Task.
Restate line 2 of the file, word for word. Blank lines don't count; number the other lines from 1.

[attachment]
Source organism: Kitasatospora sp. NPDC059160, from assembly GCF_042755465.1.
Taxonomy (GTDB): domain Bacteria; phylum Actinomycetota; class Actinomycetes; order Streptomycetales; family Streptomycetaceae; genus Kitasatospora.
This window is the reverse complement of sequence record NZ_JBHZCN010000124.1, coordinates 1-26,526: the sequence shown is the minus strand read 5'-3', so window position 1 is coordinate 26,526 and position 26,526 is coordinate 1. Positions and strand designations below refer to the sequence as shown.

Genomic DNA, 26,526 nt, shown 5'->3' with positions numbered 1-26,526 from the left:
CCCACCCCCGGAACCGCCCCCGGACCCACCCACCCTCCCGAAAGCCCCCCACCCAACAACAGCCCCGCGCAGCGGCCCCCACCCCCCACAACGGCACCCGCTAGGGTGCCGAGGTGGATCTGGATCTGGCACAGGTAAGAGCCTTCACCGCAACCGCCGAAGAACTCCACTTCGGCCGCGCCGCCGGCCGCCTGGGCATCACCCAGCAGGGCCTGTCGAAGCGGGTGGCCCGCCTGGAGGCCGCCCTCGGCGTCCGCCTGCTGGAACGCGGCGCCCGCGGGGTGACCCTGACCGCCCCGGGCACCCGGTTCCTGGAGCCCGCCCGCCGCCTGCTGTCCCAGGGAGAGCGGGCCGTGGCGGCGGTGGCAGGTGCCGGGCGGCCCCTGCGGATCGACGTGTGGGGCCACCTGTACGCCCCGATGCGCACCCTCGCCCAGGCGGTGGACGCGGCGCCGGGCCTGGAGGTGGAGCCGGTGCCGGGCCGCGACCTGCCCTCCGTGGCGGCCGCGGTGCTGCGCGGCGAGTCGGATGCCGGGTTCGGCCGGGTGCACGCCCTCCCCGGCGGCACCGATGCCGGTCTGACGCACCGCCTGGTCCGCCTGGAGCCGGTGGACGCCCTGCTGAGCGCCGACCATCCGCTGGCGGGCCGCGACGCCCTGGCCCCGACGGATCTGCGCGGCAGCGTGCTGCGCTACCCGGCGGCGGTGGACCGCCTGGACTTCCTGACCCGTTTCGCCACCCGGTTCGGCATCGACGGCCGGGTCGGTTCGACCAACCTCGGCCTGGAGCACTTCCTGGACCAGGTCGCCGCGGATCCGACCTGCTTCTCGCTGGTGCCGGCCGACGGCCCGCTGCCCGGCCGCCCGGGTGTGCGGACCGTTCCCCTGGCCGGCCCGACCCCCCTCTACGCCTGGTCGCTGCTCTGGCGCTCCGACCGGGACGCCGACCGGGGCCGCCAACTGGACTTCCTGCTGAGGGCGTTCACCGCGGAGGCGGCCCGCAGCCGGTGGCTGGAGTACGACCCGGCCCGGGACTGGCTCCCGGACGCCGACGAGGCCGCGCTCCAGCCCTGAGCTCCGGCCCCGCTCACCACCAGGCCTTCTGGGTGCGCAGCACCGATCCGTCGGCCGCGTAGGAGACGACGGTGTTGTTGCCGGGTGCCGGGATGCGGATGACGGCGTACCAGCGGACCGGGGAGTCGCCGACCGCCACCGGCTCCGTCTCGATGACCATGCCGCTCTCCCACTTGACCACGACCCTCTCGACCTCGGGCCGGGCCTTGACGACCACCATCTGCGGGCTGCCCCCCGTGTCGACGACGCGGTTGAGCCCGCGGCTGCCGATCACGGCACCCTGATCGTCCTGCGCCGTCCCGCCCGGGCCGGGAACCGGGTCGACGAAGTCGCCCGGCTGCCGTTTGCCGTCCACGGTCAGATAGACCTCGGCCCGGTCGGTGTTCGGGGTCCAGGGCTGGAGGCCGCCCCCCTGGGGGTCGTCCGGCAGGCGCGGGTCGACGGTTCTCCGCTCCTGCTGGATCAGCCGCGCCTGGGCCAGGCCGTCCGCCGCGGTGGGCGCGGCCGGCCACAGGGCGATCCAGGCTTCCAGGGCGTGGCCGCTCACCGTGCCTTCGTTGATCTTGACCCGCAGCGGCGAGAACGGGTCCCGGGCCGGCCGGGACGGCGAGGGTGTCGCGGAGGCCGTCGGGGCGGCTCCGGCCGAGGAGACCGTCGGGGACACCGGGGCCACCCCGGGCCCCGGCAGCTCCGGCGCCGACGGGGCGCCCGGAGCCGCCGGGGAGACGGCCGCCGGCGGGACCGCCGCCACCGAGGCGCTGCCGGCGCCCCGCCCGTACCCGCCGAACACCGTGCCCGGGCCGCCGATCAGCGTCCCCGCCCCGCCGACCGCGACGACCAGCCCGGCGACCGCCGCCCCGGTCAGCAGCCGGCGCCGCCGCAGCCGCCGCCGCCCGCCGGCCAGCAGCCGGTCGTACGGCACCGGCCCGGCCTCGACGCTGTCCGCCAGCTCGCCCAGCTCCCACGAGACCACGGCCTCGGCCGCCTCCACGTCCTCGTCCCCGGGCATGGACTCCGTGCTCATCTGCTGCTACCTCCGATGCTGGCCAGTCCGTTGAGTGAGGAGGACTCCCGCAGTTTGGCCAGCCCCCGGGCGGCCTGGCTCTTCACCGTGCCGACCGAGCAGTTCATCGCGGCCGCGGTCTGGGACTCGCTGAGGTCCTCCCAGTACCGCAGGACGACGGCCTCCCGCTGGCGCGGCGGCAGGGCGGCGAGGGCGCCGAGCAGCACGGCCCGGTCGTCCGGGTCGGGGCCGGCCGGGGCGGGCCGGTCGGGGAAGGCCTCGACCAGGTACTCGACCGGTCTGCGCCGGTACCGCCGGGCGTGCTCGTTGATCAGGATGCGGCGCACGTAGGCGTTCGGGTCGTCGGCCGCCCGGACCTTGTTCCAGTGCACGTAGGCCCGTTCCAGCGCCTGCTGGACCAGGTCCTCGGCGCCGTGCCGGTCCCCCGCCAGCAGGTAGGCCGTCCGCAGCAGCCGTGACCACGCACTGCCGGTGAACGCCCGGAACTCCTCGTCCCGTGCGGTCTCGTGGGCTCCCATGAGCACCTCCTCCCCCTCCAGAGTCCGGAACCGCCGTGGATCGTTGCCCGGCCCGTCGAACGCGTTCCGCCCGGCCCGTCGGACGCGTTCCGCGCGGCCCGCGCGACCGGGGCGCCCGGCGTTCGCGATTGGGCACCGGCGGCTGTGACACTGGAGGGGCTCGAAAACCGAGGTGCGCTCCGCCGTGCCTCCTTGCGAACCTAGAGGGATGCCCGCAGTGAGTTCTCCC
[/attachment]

Taxonomy (GTDB): domain Bacteria; phylum Actinomycetota; class Actinomycetes; order Streptomycetales; family Streptomycetaceae; genus Kitasatospora.